Diane Paulus, an acclaimed theater and opera director and creator of the off-Broadway hit "The Donkey Show," has been named the new artistic director of the American Repertory Theatre.
Paulus, 41, is an award-winning New York-based artist known for her ambitious fusions of theater with musical genres including jazz, rock, and R&B, as well as for her international work on the opera stage. Starting this fall, she will become the first woman artistic director of the ART, following founding director Robert Brustein (1980-2002) and Robert Woodruff (2002-07). Gideon Lester is currently the ART's acting artistic director.
The appointment ends an exhaustive and at times turbulent search that has stretched well over a year, during which one top candidate turned the job offer down.
Describing the position as "truly a dream come true" in an interview yesterday, Paulus said she was first contacted by the Harvard University search committee when the search reopened earlier this year.
"I jumped at the opportunity," said the 1988 Harvard graduate. "I really credit my time at Harvard, haunting the hallways at the ART as a young college student, with the decision I made in my life to pursue professional theater."
An Obie Award winner who also teaches at Columbia University and the Yale School of Drama, Paulus is preparing to direct a production of "Kiss Me Kate" at the Glimmerglass Opera festival in Cooperstown, N.Y., July 5 to Aug. 23, and a revival of "Hair" at the Delacorte Theater in Central Park for the Public Theater July 22 to Aug. 17.
She has won critical praise for her direction in a range of productions, from an opera based on David Lynch's film "Lost Highway," which the London Independent recently called a "living, breathing, hyperventilating evocation of Lynch's inner world," to the 2002 "Swimming With Watermelons," which The
Paulus is perhaps best known for her widely popular "The Donkey Show," a Gen-X disco adaptation of Shakespeare's "A Midsummer Night's Dream," which ran for six years off-Broadway and toured internationally to London, Edinburgh, Madrid, and France.
Aware of some nervousness among ART subscribers and donors over the prolonged search, ART executive director Robert Orchard said that Paulus's presence will go a long way toward easing any worries and drawing in a new generation of theatergoers.
"The search has taken a while, but I think in the end our patience was a virtue," Orchard said yesterday. "We came up with somebody who is a perfect match with the ART and the community. We wound up with someone who is absolutely fantastic, who has great scope and energy. . . . The rhythm and pulse of [her] work itself will bring something very attractive to a younger generation."
Paulus, who has two young children, said she is looking forward to working in Boston with her "old buddy" and colleague Peter DuBois, the new artistic director of the Huntington Theatre Company. She and DuBois worked together four years ago at New York's Public Theatre, where DuBois was associate producer and then resident director.
"It's amazing to me that Peter is also coming to Boston," she said. "Between Peter and me, we are going to make Boston the most important theater city in America."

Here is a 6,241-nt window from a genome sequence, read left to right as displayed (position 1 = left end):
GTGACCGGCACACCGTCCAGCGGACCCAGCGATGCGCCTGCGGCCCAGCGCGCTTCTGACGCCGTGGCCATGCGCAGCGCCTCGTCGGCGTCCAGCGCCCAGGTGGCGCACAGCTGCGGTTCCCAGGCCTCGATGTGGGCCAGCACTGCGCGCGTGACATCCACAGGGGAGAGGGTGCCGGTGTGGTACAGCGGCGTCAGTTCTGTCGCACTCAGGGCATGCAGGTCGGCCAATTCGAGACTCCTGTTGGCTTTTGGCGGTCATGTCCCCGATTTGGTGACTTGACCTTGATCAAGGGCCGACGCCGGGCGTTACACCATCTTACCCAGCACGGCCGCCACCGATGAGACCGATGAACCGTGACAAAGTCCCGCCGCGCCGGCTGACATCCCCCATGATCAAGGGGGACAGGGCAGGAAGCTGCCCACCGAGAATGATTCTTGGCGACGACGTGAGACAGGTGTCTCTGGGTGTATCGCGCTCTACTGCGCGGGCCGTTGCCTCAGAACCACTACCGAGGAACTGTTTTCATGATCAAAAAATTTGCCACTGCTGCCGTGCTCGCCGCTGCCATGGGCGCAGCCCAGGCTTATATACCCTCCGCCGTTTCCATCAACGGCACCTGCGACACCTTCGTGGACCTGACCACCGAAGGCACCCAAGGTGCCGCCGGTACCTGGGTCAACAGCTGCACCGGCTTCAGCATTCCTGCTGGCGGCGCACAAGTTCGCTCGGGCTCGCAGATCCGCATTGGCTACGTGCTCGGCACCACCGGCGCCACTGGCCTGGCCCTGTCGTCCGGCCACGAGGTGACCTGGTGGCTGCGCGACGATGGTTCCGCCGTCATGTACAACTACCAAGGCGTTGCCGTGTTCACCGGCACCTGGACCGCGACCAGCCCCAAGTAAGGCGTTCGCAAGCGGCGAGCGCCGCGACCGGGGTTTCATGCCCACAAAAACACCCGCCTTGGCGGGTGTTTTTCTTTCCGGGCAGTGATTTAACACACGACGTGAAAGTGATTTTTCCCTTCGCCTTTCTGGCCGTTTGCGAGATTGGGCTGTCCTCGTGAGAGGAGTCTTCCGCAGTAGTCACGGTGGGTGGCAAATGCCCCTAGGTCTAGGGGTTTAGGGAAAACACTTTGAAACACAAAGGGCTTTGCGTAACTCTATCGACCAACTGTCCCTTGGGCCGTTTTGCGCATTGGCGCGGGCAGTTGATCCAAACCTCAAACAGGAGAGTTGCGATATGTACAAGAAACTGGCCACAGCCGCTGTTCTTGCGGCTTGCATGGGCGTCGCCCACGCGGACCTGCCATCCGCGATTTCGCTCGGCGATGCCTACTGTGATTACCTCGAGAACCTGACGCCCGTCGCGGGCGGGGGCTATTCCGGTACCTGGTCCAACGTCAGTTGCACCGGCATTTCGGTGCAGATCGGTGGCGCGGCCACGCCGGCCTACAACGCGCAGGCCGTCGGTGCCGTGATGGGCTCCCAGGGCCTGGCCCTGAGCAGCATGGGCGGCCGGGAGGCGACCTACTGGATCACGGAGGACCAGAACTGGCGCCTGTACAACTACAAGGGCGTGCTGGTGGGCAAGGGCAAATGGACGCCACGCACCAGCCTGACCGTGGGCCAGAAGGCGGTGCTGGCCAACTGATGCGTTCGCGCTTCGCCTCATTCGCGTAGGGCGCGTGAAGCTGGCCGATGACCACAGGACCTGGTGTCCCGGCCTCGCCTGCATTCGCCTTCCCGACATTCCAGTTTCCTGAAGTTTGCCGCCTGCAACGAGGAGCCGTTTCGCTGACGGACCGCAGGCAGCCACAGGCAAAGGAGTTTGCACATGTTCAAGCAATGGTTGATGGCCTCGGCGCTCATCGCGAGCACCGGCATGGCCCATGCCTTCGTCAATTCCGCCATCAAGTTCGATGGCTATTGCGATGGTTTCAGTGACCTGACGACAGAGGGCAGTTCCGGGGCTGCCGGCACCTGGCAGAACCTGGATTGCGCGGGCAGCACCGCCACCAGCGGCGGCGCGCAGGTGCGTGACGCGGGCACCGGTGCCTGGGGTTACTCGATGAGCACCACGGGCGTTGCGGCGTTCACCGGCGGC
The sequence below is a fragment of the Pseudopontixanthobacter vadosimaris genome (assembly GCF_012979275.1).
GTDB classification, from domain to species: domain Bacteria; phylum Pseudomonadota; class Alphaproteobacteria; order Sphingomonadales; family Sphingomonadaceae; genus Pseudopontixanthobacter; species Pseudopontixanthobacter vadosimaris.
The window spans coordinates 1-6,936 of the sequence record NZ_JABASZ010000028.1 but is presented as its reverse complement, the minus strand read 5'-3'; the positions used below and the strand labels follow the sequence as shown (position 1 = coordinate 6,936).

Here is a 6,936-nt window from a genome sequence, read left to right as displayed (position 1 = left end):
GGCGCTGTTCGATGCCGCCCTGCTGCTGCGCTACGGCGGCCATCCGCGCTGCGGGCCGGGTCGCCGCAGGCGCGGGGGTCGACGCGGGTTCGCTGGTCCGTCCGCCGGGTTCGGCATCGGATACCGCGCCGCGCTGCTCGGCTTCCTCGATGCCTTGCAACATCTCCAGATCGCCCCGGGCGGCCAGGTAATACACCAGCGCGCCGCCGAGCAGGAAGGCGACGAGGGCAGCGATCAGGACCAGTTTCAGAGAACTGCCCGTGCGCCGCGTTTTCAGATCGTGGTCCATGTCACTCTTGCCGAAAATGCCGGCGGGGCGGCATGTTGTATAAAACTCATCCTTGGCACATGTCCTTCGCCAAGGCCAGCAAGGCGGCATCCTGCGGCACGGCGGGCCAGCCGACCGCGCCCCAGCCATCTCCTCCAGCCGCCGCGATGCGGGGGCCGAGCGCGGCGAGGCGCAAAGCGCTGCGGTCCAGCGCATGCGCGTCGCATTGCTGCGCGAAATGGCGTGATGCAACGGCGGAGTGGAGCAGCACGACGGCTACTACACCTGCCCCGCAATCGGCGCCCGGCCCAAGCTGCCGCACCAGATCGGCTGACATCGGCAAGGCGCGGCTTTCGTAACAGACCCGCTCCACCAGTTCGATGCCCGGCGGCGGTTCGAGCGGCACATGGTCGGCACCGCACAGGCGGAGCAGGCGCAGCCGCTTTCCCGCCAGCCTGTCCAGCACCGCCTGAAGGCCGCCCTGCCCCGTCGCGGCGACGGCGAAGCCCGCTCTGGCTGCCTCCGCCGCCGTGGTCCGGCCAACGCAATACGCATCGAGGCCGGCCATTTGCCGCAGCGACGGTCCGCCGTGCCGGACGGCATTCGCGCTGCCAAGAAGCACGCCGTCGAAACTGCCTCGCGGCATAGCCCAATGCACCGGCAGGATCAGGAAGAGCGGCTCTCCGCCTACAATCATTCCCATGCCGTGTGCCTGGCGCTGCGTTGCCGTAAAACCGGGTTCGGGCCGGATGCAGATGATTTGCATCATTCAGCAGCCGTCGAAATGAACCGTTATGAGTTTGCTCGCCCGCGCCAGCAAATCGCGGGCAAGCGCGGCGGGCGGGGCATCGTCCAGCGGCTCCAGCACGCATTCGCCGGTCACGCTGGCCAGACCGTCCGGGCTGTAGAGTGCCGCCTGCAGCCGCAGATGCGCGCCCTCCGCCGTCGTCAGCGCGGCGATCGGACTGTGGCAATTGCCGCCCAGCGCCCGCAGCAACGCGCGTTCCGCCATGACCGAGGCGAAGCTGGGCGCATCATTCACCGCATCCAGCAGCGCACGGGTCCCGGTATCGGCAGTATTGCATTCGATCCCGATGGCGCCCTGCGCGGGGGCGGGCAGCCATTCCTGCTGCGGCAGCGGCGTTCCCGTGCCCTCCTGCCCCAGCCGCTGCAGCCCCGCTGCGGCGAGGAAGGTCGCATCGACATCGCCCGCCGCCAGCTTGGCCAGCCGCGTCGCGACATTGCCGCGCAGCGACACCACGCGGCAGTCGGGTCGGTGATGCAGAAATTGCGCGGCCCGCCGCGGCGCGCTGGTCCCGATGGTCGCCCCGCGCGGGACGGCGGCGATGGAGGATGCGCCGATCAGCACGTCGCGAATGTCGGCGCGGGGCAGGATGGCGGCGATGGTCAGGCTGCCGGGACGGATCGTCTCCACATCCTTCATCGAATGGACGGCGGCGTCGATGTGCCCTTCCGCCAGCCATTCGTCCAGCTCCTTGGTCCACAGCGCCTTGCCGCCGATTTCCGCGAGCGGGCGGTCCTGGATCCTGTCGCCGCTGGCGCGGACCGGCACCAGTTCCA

Upon hearing the news, DuBois echoed her sentiments yesterday, saying that with their combined theater rolodexes and visions for the stage, he expects great things for audiences and artists in the Boston area.
"I was very much hoping she would be selected for this post," DuBois said. "I have just always loved the freshness of her approach to the material and the exciting ways she has taken on and tackled classical texts."
Paulus directed the Obie Award winner and Pulitzer Prize finalist "Running Man," a 1998 musical theater piece by jazz composer Diedre Murray and poet Cornelius Eady about a troubled young black man, and the 2001 "Eli's Comin'," another Obie winner, featuring the music and lyrics of Laura Nyro.
Her recent work includes an adaptation of "Another Country" by James Baldwin, the rock opera "Turandot: Rumble for the Ring," a gospel/R&B adaptation of "A Winter's Tale" called "Best of Both Worlds," and "The Karaoke Show," an adaptation of "Comedy of Errors" set in a karaoke bar.
As an opera director, her productions include three Monteverdi productions at Chicago Opera Theater. She is a frequent collaborator with British conductor Jane Glover; in 2002, their acclaimed production of "Orfeo" was presented at the Brooklyn Academy of Music.
This fall, Paulus will begin planning the ART's 2009-10 season. She said that it is too early to be specific about her plans, but her focus has always been to produce theater that will appeal to both current audiences and new ones.
"Some artists don't want to think about the audience because they think it interferes with their vision and purity of their work," Paulus said. "The relationship between the theatrical event and the audience is the center of what theater really is. I am ruthless in trying to get to the heart of what the theatrical event is."
Paulus said she looks forward to collaborating with the Harvard community, a vision that is shared by the university's president, Drew Faust.
"I am very pleased to welcome Diane Paulus back to Harvard at this exciting point in time when we are actively studying ways in which to integrate arts more closely into the life and the curriculum of the University," said Faust in a statement. "She is an accomplished director with an interest in and a talent for engaging young people."